GPS would help at Terrace airport

Airport's reliability factor could reach 99 per cent as a result

  • Tue Jul 10th, 2012 1:00pm
  • News

THE LOCAL airport’s existing 97 per cent landing and takeoff reliability factor could be improved even more if a GPS landing system was installed, says the general manager of the facility.

A GPS system, which would use satellite coordinates instead of on-the-ground equipment if that equipment should not be working, could improve the reliability factor into the 99 per cent range, said Carman Hendry of the Northwest Regional Airport.

The challenge is that during bad weather when the instrument landing system is needed the most, it might stop working, he said.

From April 2011 to March 2012, out of approximately 4,700 passenger aircraft landings and takeoffs, 14 flights were affected during extreme weather when the instrument landing system wasn’t working.

“It will improve the reliability of the airport,” said Hendry of a GPS system. “It provides a backup plan.”

This is even more important now that passenger traffic here is setting records and expecting to grow due to an improving regional economy, he added.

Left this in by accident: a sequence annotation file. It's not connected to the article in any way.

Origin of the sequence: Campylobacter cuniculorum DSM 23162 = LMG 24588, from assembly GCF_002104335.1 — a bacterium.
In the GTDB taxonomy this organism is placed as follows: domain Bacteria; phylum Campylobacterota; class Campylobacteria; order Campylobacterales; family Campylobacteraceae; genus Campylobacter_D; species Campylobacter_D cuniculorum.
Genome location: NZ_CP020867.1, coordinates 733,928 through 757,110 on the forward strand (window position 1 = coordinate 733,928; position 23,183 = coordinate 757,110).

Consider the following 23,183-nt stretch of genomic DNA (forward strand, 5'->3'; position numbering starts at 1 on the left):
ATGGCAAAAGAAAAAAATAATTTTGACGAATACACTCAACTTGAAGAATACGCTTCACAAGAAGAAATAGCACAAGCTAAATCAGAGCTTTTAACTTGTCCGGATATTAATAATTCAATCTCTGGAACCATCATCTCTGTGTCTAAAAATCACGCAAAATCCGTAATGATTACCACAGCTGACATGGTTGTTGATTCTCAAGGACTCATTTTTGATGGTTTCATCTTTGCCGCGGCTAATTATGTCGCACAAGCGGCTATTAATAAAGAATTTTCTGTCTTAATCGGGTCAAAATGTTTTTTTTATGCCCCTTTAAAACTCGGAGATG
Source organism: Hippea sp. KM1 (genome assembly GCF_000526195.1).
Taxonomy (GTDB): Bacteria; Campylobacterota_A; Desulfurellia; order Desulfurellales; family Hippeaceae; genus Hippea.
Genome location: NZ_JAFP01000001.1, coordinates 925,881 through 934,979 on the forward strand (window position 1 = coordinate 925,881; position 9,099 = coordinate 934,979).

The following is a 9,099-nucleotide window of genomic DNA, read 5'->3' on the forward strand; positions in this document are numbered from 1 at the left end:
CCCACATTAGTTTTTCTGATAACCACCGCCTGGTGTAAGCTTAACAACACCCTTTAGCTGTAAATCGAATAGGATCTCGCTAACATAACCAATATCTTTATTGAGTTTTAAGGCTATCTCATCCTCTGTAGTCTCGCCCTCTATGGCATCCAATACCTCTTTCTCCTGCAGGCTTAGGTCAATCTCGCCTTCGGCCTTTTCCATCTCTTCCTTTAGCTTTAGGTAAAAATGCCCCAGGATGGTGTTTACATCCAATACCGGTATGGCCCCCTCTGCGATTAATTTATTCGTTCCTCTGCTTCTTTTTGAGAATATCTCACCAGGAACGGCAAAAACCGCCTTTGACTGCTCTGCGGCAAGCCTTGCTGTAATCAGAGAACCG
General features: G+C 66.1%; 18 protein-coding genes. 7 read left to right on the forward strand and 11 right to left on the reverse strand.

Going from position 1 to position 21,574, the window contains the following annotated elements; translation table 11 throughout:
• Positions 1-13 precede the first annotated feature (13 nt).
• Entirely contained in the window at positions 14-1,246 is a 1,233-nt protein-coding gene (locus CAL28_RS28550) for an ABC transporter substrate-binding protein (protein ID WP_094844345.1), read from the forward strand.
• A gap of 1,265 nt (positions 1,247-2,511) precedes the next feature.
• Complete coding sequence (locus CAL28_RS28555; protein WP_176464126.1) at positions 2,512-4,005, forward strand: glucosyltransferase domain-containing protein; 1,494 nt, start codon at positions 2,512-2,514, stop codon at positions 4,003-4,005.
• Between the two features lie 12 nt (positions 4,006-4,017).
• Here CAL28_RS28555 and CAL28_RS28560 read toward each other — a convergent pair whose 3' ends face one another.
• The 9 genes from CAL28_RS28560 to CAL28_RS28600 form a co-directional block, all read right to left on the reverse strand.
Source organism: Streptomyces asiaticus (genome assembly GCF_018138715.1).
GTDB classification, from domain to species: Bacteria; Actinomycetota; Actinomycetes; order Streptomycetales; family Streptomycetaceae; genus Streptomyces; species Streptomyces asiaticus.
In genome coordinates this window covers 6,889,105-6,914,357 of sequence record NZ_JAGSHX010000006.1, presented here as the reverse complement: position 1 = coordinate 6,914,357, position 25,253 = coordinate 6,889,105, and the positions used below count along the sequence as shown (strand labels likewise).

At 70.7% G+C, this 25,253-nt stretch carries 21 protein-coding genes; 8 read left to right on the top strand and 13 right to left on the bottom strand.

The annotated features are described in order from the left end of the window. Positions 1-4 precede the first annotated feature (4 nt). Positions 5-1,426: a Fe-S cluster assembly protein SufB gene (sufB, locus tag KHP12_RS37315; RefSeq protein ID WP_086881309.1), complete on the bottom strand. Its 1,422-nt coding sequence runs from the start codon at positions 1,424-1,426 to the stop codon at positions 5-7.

Hendry explained that with the current ground-based landing system, which is made up of three tools to help planes land as well as two beacons that direct planes to and from the airport, planes will not leave other airports to arrive here if any element of the system is not working.

Planes can’t take off from the airport either if any part of the system isn’t functioning.

The three parts of the current system, called an instrument landing system (ILS), include a device that lines planes up with the centre of the runway, one which specifies the slope on which a plane has to descend, and another that tells an aircraft how far it is from the ground.

Then, two homing beacons direct planes to and from the airport on a safe path to fly.

“The planes will fly towards them to ensure they’re flying in the right direction,” said Hendry.

Aircraft rely on this system in conditions with reduced visibility, to avoid obstacles like mountains and to land in the right spot on the runway.

With a GPS landing system, these types of tools will be programmed into a satellite system which can be read inside many aircraft, said Hendry.

It will also enable planes to land on the south end of the runway at the airport in lower visibility conditions, which currently can only be done on clear days.

NavCanada, the agency that provides airport navigation services, said a GPS system for the Northwest Regional Airport is available, and now a land survey is needed.

“All we need to do is supply a survey and they will begin developing it,” said Hendry.

A land survey will plot different obstacles and paths into points to be used in the GPS system.

The cost of the entire project is yet to be determined.